• Tunisia: reshuffle, a political turn

Tunisia: reshuffle, a political turn

Prime Minister Youssef Chahed announced on September 6th the composition of his new government team. A reshuffle was expected to fill   two vacancies: Finance and National Education, but the new appointments, including the Interior and National Defense, have also marked a new political orientation.

By Thierry Brésillon

 

Finance and National Educaton were the two ministries that were expected to be filled in the government of Youssef Chahed. For the first time since the resignation of Lamia Zribi, on May 1st, after declaring that the central bank had no longer  the means to defend the parity of the dinar and thus accelerating in the  devaluation of the national currency (currently 1 euro for 2.90 dinars), She was replaced by Ridha Chalghoum, who returned to the position he held in  Zine el Abeddine Ben Ali’s government  in 2010.  Neji Jalloul, Minister of Education, was also pushed towards the exit on May 1st, after the deterioration of his relations with teachers unions. He was replaced by Hatam Ben Salem, former Minister of Education during President Ben Ali’s era (2008-2010).

 

Departure of Fadhel Abdelkefi

Finally, on September 6th , the announcement of the new composition of the government, revealed a number of surprises. Against all odds, Interior Minister, Hedi Madjoub, whose results were not disputed, was replaced by Lotfi Brahem, commander-in-chief of the National Guard. The Minister of National Defense, Fahrat Horchani, was also replaced by Abdelkrim Zbidi, who held several governmental positions (health and scientific research) in the early 2000s, before becoming Minister for Defense from January 2011 to March 2013. Another notable change, Minister of Development, Investment and International Cooperation, Fadhel Abdelkefi, organizer of the Tunisia 2020 investors meeting in November 2016, weakened due to a dispute with the customs, was also replaced by Zied Ladhari,  Minister of Industry and Commerce. A promotion to represent Ennahdha Islamist movement, represented by two other members of the cabinet (Imed Hammami, Minister of Industry and SMEs, and Anouar Maarouf, Minister of Information Technology and Digital Economy) .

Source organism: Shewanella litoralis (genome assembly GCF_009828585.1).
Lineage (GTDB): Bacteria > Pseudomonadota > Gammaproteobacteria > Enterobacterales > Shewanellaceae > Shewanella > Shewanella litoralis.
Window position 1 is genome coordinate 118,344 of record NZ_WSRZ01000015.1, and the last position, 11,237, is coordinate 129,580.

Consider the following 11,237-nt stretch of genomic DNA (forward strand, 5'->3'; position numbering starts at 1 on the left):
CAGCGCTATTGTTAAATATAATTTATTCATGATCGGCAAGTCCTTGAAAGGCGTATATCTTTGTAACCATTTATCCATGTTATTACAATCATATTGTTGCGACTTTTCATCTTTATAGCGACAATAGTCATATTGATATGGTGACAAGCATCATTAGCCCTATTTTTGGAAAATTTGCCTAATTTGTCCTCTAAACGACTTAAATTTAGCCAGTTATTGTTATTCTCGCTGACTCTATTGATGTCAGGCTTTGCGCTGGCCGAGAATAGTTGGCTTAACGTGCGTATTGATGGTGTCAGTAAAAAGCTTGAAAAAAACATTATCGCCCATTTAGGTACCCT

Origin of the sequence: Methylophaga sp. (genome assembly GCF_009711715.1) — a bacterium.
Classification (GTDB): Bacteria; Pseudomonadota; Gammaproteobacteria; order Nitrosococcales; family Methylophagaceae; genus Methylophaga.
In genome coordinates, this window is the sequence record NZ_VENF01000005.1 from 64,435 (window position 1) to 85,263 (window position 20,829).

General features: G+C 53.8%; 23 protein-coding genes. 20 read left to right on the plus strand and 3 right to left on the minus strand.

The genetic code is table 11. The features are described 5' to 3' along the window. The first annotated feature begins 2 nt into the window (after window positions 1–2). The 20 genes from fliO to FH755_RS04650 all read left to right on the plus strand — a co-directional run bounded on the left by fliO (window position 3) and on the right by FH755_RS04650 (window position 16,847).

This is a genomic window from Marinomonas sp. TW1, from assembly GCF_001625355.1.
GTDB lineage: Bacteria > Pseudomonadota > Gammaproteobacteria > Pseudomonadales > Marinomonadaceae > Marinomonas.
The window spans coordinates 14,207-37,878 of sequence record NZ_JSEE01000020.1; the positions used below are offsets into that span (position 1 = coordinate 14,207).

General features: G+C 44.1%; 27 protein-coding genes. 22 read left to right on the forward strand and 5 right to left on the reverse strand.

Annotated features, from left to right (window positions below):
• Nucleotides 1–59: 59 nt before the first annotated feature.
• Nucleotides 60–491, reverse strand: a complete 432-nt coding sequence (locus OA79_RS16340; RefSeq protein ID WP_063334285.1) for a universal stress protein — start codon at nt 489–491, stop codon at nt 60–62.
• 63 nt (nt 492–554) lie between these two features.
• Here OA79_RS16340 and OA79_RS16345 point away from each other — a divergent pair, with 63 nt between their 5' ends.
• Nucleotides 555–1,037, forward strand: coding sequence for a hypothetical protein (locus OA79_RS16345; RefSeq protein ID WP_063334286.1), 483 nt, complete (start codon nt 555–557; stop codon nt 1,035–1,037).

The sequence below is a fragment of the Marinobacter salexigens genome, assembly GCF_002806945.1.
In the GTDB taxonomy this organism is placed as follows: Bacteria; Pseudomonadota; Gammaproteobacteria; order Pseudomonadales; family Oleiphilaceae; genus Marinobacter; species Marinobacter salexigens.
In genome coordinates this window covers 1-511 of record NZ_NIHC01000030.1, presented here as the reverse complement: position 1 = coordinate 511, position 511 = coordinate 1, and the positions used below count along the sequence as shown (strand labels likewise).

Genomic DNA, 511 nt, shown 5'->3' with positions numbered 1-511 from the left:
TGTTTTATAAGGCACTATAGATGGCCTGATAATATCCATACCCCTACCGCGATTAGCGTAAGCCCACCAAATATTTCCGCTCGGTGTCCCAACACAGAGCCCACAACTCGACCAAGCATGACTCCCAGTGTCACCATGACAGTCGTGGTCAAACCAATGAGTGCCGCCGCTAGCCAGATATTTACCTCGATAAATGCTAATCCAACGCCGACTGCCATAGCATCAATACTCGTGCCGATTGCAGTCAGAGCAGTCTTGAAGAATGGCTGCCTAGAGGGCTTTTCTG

A “last chance” reshuffle to get the country out of the crisis

In an interview published during the same day on  Essahafa newspaper, the Head of State described the reshuffle as a “last chance” to get the country out of the crisis and  mainly  a “difficult” economic situation . He considered that the disagreement between different political parties was “out of control” and “threatened the stability of the country”. The Head of State also hardened the tone with regard to Ennahdha: “We tried to train Ennahdha towards a more civilian vision of Tunisia, but we were obviously mistaken in our judgment.” said President Beji Caid Essebsi.

Old regime figures make a comeback

A moment in the spotlight, Prime Minister Youssef Chahed, in his forties, presented at his appointment in August 2016, as a manifestation of political renewal, is kept at his position but he had to integrate several old regime figures into his team.

While local elections are supposed to take place in December, these political inflections can be read as a willingness to take things over due to the difficulty to  control the situation, but also the probability of Annahda Islamist party to achieve  good electoral results while the party of the Head of State, Nidaa Tounes, fails to curb its internal divisions.


 

Photo caption: Youssef Chahed, on the left, on his appointment as Head of Government by President Béji Caïd Essebsi, on the right. Photo credit: DR.

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